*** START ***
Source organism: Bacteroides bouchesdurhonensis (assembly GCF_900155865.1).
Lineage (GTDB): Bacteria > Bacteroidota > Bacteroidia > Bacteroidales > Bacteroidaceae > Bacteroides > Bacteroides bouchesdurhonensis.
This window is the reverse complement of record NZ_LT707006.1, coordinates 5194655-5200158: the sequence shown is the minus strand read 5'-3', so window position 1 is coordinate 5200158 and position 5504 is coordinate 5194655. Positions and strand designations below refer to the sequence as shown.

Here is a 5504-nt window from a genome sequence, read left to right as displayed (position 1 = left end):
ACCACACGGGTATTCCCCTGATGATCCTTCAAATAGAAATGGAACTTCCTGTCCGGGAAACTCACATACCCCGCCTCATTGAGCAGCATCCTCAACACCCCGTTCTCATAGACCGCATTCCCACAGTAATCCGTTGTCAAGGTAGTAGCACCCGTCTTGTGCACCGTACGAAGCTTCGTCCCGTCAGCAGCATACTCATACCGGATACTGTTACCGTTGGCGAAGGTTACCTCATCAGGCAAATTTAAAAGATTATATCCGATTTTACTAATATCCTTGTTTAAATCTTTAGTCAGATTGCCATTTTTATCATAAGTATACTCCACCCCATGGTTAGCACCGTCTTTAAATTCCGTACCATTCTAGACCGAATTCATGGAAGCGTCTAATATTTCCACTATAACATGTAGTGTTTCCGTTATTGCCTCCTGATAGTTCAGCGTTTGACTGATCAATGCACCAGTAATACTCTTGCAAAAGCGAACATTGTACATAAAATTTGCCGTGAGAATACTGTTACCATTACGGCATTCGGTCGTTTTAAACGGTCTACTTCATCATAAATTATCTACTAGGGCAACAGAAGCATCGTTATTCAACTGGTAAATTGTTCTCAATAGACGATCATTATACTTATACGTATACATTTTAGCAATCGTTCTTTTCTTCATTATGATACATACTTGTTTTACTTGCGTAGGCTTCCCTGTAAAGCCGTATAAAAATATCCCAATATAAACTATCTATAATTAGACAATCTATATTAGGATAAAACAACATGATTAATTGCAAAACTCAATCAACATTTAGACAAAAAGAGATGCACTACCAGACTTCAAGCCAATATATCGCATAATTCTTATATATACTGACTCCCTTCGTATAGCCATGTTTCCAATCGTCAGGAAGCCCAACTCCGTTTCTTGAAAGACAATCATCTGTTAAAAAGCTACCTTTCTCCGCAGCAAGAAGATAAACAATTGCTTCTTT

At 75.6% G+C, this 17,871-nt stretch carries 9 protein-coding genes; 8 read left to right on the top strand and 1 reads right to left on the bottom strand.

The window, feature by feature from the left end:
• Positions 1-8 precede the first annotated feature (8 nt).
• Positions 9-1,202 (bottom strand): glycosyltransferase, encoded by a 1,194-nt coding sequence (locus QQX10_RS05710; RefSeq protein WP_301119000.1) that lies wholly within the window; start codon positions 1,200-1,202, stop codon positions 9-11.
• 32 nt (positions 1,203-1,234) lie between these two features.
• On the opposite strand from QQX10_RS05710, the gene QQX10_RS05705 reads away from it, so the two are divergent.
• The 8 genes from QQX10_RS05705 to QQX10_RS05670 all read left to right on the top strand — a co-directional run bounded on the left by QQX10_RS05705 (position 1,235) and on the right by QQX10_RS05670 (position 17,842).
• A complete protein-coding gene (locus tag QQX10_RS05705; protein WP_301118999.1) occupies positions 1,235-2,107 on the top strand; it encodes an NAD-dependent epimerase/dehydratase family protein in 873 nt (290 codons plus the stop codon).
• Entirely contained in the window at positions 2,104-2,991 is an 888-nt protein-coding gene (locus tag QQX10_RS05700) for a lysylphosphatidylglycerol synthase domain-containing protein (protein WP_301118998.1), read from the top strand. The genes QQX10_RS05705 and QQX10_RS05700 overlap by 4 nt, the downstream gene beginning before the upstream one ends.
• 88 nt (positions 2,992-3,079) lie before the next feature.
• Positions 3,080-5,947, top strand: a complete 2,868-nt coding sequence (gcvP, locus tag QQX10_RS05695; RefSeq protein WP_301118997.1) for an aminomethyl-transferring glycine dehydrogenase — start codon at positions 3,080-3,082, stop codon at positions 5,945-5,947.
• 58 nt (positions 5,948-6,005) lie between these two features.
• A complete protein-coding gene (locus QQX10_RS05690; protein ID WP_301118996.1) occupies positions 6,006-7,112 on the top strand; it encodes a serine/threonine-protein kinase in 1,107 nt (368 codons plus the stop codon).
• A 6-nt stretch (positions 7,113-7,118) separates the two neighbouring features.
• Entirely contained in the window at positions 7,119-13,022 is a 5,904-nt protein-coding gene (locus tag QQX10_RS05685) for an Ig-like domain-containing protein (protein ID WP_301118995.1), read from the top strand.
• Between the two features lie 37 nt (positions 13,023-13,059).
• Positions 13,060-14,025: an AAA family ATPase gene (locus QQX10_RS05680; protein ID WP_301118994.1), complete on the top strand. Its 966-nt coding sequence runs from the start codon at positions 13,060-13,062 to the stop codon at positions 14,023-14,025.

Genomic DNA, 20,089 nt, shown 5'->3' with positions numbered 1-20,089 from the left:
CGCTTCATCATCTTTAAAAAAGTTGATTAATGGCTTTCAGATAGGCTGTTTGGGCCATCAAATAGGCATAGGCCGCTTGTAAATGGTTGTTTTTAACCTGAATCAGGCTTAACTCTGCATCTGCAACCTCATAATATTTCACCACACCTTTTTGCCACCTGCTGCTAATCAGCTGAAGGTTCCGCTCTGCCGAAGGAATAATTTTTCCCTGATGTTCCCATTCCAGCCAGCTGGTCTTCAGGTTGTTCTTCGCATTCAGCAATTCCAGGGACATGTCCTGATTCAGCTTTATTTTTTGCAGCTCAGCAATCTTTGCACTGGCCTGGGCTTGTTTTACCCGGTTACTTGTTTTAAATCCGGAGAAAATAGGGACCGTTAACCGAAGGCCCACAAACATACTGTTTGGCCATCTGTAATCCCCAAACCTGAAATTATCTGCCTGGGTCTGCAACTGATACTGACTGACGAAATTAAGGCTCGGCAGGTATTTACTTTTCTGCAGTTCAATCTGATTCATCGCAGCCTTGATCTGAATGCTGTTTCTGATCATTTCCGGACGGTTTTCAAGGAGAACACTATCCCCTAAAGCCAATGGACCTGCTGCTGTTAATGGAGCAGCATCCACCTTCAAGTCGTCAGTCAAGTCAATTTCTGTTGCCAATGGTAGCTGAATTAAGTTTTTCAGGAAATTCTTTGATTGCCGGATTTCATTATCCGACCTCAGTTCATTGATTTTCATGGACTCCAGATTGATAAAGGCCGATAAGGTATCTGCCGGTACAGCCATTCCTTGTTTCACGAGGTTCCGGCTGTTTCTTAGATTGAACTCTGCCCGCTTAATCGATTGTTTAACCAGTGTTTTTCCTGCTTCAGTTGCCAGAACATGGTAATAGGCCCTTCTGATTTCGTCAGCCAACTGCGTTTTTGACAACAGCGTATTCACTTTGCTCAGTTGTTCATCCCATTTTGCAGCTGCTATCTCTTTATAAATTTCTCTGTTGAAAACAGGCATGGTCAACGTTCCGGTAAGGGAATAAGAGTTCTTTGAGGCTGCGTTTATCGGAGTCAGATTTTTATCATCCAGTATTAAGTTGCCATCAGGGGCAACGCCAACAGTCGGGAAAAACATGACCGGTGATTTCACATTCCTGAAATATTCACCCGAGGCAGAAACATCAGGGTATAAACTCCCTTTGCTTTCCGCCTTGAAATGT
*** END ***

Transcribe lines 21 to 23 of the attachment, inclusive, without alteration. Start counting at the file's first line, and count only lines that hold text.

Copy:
• Between the two features lie 37 nt (positions 13,023-13,059).
• Positions 13,060-14,025: an AAA family ATPase gene (locus QQX10_RS05680; protein ID WP_301118994.1), complete on the top strand. Its 966-nt coding sequence runs from the start codon at positions 13,060-13,062 to the stop codon at positions 14,023-14,025.

Genomic DNA, 20,089 nt, shown 5'->3' with positions numbered 1-20,089 from the left: